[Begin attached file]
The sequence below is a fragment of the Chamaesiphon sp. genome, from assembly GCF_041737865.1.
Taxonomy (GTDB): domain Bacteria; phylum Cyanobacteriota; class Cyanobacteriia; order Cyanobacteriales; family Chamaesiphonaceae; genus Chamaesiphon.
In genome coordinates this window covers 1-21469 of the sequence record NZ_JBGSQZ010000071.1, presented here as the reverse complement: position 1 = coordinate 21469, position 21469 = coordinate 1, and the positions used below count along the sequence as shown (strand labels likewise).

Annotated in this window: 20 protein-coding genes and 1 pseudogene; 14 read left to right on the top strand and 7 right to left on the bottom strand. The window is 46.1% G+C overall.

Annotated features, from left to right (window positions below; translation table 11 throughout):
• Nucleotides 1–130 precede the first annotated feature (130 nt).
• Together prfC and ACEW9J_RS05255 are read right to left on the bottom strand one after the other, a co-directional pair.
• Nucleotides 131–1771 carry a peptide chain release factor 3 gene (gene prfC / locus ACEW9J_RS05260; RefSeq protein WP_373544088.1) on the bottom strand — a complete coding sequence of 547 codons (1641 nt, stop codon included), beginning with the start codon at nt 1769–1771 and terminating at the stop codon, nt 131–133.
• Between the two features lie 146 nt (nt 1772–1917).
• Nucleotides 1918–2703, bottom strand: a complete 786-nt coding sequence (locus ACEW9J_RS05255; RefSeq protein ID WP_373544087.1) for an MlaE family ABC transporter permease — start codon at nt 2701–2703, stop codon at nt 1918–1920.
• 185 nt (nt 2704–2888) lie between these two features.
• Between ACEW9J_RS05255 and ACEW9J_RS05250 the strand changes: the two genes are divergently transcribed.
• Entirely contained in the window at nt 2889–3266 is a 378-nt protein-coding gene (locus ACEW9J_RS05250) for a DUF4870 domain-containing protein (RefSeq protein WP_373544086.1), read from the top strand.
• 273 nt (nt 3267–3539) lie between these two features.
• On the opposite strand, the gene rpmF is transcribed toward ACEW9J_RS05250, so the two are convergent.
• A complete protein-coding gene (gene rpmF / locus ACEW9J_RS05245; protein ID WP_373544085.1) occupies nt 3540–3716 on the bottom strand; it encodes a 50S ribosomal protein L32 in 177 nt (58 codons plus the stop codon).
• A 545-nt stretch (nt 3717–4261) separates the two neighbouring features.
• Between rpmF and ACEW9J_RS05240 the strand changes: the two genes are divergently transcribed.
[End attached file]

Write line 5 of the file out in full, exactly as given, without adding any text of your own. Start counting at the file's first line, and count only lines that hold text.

Annotated features, from left to right (window positions below; translation table 11 throughout):